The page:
Who is afraid of low fertility? Implications for support in later life
Karen F. Glaser, King's College London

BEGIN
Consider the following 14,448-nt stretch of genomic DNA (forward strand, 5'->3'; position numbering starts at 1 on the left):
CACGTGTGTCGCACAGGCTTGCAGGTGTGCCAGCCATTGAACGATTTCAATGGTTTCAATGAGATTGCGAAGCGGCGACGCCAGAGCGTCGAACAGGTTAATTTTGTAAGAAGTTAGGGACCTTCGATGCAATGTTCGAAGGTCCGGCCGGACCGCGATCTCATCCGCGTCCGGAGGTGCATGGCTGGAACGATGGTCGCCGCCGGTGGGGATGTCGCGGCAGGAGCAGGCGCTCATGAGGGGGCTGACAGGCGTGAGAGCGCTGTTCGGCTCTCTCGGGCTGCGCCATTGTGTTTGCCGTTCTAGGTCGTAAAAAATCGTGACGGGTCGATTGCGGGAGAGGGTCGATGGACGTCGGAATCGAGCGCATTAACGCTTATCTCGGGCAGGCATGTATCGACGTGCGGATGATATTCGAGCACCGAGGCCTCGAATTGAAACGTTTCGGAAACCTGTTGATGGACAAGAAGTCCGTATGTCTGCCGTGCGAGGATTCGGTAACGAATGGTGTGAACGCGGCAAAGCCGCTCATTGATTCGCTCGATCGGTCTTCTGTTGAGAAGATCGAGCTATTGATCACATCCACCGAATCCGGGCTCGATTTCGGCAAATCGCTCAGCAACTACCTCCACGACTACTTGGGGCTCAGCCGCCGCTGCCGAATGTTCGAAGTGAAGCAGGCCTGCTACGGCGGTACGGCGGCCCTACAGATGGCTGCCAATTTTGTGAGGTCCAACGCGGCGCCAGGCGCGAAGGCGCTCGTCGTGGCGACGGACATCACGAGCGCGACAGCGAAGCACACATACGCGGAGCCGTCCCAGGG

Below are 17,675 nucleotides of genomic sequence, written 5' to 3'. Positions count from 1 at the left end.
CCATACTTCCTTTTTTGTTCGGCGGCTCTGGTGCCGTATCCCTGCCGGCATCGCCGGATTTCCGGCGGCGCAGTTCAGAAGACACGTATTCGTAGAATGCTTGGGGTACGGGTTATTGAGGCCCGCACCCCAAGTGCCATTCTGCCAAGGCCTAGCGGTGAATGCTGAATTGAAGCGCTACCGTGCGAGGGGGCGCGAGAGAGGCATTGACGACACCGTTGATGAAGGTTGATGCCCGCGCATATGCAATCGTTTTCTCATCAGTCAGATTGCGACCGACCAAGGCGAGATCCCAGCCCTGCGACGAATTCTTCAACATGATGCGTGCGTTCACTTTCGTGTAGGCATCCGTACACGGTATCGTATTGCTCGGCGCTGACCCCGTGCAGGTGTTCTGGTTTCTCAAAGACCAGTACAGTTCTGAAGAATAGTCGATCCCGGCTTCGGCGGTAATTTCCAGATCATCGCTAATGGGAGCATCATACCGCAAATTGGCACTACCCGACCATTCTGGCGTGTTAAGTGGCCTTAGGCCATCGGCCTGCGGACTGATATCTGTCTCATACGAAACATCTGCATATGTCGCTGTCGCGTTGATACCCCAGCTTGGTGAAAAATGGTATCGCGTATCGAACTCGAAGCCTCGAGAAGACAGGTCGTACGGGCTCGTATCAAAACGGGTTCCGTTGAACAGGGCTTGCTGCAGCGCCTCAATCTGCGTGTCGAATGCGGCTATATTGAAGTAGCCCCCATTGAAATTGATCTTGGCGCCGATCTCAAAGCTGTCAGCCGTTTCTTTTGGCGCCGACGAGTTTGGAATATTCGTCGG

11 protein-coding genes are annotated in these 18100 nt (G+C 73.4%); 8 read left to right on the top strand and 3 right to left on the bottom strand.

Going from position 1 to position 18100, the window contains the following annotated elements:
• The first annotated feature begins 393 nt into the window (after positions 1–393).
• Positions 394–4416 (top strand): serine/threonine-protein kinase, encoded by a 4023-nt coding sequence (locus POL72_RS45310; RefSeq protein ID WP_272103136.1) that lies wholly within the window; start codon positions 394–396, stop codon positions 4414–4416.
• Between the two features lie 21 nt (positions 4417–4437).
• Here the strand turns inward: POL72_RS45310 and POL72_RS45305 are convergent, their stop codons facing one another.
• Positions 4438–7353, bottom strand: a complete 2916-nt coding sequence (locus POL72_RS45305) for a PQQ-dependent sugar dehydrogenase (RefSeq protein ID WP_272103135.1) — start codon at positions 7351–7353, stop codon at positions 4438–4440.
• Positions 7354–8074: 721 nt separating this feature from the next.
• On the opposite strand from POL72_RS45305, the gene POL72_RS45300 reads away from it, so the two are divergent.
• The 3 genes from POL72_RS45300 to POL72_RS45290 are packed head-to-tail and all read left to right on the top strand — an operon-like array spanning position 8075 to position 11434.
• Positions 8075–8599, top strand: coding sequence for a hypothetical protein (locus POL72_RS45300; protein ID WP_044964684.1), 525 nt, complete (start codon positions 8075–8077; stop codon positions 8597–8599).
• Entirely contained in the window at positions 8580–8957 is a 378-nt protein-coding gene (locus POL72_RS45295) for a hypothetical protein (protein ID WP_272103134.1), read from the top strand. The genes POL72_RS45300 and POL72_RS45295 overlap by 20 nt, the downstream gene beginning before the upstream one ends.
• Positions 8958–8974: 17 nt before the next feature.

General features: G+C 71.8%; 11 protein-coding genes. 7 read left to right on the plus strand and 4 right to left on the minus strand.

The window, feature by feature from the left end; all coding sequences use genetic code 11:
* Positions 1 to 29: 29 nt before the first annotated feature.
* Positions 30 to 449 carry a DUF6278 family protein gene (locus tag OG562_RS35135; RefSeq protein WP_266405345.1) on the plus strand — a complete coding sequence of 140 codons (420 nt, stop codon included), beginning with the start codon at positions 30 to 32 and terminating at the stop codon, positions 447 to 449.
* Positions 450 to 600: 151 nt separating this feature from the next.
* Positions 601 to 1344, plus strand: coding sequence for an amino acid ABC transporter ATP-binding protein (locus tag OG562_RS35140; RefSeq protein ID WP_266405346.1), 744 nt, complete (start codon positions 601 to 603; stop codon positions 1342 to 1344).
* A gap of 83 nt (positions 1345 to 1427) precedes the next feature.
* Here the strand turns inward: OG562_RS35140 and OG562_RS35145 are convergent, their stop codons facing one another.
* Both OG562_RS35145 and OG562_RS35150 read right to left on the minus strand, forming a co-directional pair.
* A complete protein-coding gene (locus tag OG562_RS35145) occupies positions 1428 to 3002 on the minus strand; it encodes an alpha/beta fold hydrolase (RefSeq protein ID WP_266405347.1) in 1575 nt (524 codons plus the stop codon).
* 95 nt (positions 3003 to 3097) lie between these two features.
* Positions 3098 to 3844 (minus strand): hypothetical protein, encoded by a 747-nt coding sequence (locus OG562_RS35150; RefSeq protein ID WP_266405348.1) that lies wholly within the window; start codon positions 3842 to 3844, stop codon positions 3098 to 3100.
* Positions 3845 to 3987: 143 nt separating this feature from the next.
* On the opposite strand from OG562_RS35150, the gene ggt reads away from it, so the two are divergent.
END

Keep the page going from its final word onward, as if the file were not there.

Concerns regarding the costs of population ageing have led to substantial changes in long-term care policies (defined as both institutional and home care) in many industrialised societies. Reforms have largely sought to reduce institutional care (e.g. residential home provision) and access to home care (e.g. home help) by targeting services to the most disabled older individuals (OECD 2005). The implicit assumption underlying these policy changes is that the family will be willing and able to take on the care of frail older relatives. However, at the same time, the declines in fertility that have accompanied population ageing are believed to contribute to declines in the availability of children to provide care. Rosenthal (2000) points out that such demographic change often promote “doomsday” thinking about the future of informal caregiving, focusing on the shrinking pool of adult children to be caregivers, and the growing number of older parents that might need care. Thus, understanding the impact of family structure on the use of informal support in later life is critical policy issue. Employing data from the English Longitudinal Study of Ageing (ELSA) and the 2003 Italian Indagine Multiscopo Famiglie e Soggetti Sociali (IMF) our aim is to examine, among those aged 60 and over who have children, the relationship between number of family structure (i.e. children and siblings) and two types of public/private social care: living in communal establishments and receiving public/private home care. Our findings show, that in England, as in Italy, living in a communal establishment or having a full time carer is largely driven by need (e.g. health and age) and not by number of children (or siblings).